Balloon Burials Just Might Fly
Things are looking up for a Crystal River resident's new funeral service: scattering cremated remains of pets via balloon.
By Mary Ann Koslasky
For Rose Burgin, caretaker of many special friends, it was not the first time she had said goodbye to one of them. But it was the first time she had ever commended one to the heavens.
Through a special service known as the Eternal Ascent Society, the cremated remains of Midnight, a beloved cat, were placed in a specially designed blue balloon.
Burgin stood in from of her Homosassa Springs home and planted a kiss on the balloon. She said a tearful, "Goodbye Midnight. I love you, baby." The balloon was released and ascended to the heavens.
The fog had lifted.
The balloon, silhouetted against the sun-washed white of the clouds, rose higher and higher until the tiny dot became cloaked by the distant mists.
Midnight the cat now had his final freedom - he would not be buried.
For Burgin, it was "giving (Midnight) a highway to heaven. We got him this far, God will have to take him the rest of the way." Burgin holds a strong belief that God created all creatures with a soul.
Burgin was the first client of the Eternal Ascent Society, which is the brainchild of Crystal River resident Joan West.
Her process is relatively simple. West places the cremated remains into a latex balloon and inflates it with helium. The balloon rises to a height of five miles, where it freezes at a temperature of minus 40 degrees. As pressure causes the balloon to expand and undergo what is called "brittle fracture," the balloon breaks into, spaghetti-like strips that scatter as they fall earthward.
The fine, powdery ashes are blown with the winds and, if they return to the earth, they pose no environmental or health problem. To further ensure the safety of animals and birds, West knots the balloon, not allowing the use of ribbons or strings.
West credits her husband, Clyde, with suggesting the concept.
"We were sitting around at (her husband's brother's house) talking about if we're going to be buried here, or whatever," recalled West. "Well, we have decided we're going to be cremated. So he said to me, "Put me in a balloon and send me up."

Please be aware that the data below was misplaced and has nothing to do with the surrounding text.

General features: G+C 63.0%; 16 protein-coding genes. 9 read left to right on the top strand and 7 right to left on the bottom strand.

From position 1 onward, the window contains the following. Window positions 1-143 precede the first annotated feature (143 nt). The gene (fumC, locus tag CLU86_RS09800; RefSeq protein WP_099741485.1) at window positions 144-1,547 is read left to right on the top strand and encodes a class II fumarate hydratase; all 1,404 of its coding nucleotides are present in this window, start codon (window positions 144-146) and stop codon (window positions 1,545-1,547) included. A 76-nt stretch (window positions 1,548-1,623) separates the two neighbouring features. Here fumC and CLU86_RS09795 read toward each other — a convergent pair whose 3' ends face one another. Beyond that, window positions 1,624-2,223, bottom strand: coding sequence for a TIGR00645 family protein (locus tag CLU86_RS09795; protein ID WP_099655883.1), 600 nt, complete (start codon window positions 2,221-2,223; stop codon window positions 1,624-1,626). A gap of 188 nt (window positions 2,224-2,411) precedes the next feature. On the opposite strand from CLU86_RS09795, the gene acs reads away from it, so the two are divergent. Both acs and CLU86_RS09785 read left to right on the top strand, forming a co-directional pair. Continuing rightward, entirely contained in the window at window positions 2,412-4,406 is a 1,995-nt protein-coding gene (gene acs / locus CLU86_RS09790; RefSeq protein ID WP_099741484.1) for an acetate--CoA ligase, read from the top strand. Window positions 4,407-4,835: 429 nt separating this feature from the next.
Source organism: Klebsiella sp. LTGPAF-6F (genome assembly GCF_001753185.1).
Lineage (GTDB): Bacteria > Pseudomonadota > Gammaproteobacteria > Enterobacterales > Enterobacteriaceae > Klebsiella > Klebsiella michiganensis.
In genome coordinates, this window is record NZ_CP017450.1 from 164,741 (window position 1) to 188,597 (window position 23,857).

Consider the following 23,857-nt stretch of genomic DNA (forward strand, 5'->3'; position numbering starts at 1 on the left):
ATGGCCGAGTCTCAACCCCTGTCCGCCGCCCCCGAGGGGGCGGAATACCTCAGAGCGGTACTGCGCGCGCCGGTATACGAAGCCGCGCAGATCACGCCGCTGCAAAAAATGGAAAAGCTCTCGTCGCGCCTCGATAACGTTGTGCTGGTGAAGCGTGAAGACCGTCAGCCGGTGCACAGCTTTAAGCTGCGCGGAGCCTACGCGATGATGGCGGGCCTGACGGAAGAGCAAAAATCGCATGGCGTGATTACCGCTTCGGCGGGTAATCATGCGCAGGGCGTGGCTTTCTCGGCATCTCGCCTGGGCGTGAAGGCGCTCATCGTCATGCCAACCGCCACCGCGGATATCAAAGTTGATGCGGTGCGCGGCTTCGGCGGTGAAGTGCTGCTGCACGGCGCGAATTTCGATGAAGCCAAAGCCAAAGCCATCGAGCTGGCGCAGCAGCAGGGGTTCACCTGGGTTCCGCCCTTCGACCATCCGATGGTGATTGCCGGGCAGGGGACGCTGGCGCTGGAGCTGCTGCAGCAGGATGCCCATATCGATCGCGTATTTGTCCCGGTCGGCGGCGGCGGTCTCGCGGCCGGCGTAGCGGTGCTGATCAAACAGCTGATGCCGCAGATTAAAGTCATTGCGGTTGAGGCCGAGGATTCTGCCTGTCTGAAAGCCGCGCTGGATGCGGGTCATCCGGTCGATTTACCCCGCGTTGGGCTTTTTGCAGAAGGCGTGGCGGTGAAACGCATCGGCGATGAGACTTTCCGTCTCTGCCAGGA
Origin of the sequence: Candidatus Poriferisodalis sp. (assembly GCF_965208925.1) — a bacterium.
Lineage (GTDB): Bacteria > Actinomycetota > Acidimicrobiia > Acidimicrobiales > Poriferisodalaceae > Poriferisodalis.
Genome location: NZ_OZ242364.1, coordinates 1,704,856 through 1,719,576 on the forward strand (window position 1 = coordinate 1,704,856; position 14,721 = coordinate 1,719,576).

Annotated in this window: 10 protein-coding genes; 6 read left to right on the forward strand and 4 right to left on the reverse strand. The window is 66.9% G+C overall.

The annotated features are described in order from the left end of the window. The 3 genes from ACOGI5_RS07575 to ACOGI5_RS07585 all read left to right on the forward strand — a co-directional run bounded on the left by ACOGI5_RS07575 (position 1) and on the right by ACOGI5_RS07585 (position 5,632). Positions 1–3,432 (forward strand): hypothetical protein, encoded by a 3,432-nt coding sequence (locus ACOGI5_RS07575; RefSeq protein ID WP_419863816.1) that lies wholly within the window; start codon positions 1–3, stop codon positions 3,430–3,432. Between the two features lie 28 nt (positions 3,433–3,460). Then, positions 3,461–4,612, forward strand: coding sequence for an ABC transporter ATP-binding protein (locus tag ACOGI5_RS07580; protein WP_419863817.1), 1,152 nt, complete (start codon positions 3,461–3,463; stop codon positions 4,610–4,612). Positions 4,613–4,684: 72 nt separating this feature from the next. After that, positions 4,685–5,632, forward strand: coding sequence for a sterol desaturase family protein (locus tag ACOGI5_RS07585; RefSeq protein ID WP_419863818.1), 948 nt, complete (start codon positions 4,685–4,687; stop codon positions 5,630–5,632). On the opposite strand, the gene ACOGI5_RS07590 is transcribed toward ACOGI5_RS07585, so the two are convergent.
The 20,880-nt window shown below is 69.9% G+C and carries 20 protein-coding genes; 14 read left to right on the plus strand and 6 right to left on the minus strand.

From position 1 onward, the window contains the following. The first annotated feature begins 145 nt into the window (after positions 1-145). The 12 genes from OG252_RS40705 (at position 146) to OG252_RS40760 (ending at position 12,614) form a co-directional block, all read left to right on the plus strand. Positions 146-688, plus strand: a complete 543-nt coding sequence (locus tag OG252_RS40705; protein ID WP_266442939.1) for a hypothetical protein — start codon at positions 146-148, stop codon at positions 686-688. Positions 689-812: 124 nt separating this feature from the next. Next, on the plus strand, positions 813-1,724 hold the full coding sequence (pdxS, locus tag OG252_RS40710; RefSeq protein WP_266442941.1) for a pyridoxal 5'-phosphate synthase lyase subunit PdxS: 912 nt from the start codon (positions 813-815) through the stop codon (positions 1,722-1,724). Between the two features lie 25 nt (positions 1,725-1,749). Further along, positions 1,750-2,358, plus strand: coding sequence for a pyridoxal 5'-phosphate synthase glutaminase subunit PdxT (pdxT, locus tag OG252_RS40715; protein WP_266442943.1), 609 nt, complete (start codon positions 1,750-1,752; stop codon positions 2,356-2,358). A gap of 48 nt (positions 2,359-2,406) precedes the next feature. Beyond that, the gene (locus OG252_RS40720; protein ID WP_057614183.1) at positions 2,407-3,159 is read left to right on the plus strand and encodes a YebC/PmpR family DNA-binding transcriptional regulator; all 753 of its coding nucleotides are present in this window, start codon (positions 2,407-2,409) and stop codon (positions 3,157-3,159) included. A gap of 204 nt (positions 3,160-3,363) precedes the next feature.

Clyde West may have been joking, but he had planted the germ of an idea into her head: Why not offer such a service?
Always concerned about the environment, West researched the impact of such an undertaking.
Would the balloons be detrimental to birds, fish or other animals? Could they be made of a material that was biodegradable? What about the ashes? Could they be prevented from falling outside the balloon before the ascent?
What she found was a 100 percent latex balloon, which is totally biodegradable. It is produced from the liquid sap of the rubber tree, the same material used to make surgical gloves.
"It's biodegradable like an oak leaf," West explained. The sun and water breaks it down over a short period of time.
Statistics released from a 1991 nationwide beach cleanup showed that rubber products, of which balloons were only a small portion, amounted for about 2 percent of the debris collected. The total amount of balloons would have fit in four garbage bags.
After the research proved the safety of her idea, West set about to verify the uniqueness of her venture. She called a patent lawyer in Virginia who had been suggested by her son.
"The man said, 'Say that again'", said West."I told him and he said, 'I have never heard of anything like that.'" "He suggested doing a worldwide patent search."
The lawyer discovered that a patent had never been requested anywhere for this type of service.
With that, West proceeded full-steam ahead. She determined the size of balloon needed for various weights.
She and Clyde also constructed a special plexiglass box to contain the balloon in the rear of their blue and white van.
"If the balloon breaks, the ashes can easily be gathered in the box and put into another balloon," said West. "If it happened outside on the ground we'd have a problem."
Her box and her services now are patented.
West had donated her services to Burgin, who otherwise would not have been able to afford it.
Burgin shares her home with 35 cats and dogs, most of whom were strays, injured or dropped off to fend for themselves. She offers them clean quarters, food and, most importantly, love. She pays for it all from her Social Security and any donations she receives.
Pet Cremation Service in Spring Hill also donated its services for this initial venture. West will continue working with Kevin Foster at the service, unless a client specifically asks for another crematory.
"They are very caring and concerned," said West. Her main concern is maintaining the dignity of the service for the clients.
For Burgin, it was a new answer to an old problem.
"I haven't had a choice, before," said Burgin. "But, I wanted to feel good about what I was doing. I was putting them in the ground before to have something of them and I always felt that they get rained on or somebody was going to dig them up someday."
West has other reasons to be excited about her new venture.
Mother Jones magazine is featuring her business in its March / April edition and it is also being publicized in a British newspaper. Additionally, a veterinary student at the University of Florida in Gainesville has chosen the Eternal Ascent Society as the subject of a paper she's writing.
After the short service Thursday, Burgin invited those in attendance to come in for coffee and homemade baked goods. As they milled around and talked, Burgin's tears dried up and a smile returned to her face.
"I felt this was the most I could do for him," said Burgin. "This is eternal. He'll always be there."
Persons wishing to assist Burgin with donations may write to her at P.O. Box 2804, Homosassa, FL 34447.
For more information on the Eternal Ascent Society, call West at (352) 563-5266.
Funeral Professionals Section Site Navigation: